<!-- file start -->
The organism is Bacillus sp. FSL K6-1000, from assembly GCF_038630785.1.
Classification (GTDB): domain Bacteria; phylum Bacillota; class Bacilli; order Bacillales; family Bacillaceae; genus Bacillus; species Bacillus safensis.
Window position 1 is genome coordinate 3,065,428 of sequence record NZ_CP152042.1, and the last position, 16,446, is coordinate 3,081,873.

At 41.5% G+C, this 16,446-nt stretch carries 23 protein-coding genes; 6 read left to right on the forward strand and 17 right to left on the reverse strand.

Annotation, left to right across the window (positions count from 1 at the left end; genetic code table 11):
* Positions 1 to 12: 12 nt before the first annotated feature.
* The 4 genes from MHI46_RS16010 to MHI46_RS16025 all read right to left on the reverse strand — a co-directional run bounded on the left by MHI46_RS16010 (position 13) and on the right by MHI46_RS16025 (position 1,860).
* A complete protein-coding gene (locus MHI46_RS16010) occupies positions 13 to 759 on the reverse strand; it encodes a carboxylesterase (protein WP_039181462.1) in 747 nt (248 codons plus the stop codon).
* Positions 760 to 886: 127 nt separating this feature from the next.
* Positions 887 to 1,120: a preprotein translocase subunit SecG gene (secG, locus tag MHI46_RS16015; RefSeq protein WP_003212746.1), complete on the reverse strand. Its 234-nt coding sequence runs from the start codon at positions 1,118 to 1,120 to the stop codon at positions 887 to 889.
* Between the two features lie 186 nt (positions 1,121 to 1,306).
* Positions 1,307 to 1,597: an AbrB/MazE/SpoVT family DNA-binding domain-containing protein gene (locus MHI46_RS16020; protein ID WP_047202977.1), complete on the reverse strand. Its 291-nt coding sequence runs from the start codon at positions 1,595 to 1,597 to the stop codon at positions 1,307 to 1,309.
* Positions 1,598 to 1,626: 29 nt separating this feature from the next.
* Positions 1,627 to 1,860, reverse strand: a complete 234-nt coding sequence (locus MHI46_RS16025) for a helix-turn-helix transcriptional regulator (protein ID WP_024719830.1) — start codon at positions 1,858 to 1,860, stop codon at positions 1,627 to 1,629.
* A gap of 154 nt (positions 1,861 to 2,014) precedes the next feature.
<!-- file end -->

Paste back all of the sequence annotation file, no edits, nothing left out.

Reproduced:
The organism is Bacillus sp. FSL K6-1000, from assembly GCF_038630785.1.
Classification (GTDB): domain Bacteria; phylum Bacillota; class Bacilli; order Bacillales; family Bacillaceae; genus Bacillus; species Bacillus safensis.
Window position 1 is genome coordinate 3,065,428 of sequence record NZ_CP152042.1, and the last position, 16,446, is coordinate 3,081,873.

At 41.5% G+C, this 16,446-nt stretch carries 23 protein-coding genes; 6 read left to right on the forward strand and 17 right to left on the reverse strand.

Annotation, left to right across the window (positions count from 1 at the left end; genetic code table 11):
* Positions 1 to 12: 12 nt before the first annotated feature.
* The 4 genes from MHI46_RS16010 to MHI46_RS16025 all read right to left on the reverse strand — a co-directional run bounded on the left by MHI46_RS16010 (position 13) and on the right by MHI46_RS16025 (position 1,860).
* A complete protein-coding gene (locus MHI46_RS16010) occupies positions 13 to 759 on the reverse strand; it encodes a carboxylesterase (protein WP_039181462.1) in 747 nt (248 codons plus the stop codon).
* Positions 760 to 886: 127 nt separating this feature from the next.
* Positions 887 to 1,120: a preprotein translocase subunit SecG gene (secG, locus tag MHI46_RS16015; RefSeq protein WP_003212746.1), complete on the reverse strand. Its 234-nt coding sequence runs from the start codon at positions 1,118 to 1,120 to the stop codon at positions 887 to 889.
* Between the two features lie 186 nt (positions 1,121 to 1,306).
* Positions 1,307 to 1,597: an AbrB/MazE/SpoVT family DNA-binding domain-containing protein gene (locus MHI46_RS16020; protein ID WP_047202977.1), complete on the reverse strand. Its 291-nt coding sequence runs from the start codon at positions 1,595 to 1,597 to the stop codon at positions 1,307 to 1,309.
* Positions 1,598 to 1,626: 29 nt separating this feature from the next.
* Positions 1,627 to 1,860, reverse strand: a complete 234-nt coding sequence (locus MHI46_RS16025) for a helix-turn-helix transcriptional regulator (protein ID WP_024719830.1) — start codon at positions 1,858 to 1,860, stop codon at positions 1,627 to 1,629.
* A gap of 154 nt (positions 1,861 to 2,014) precedes the next feature.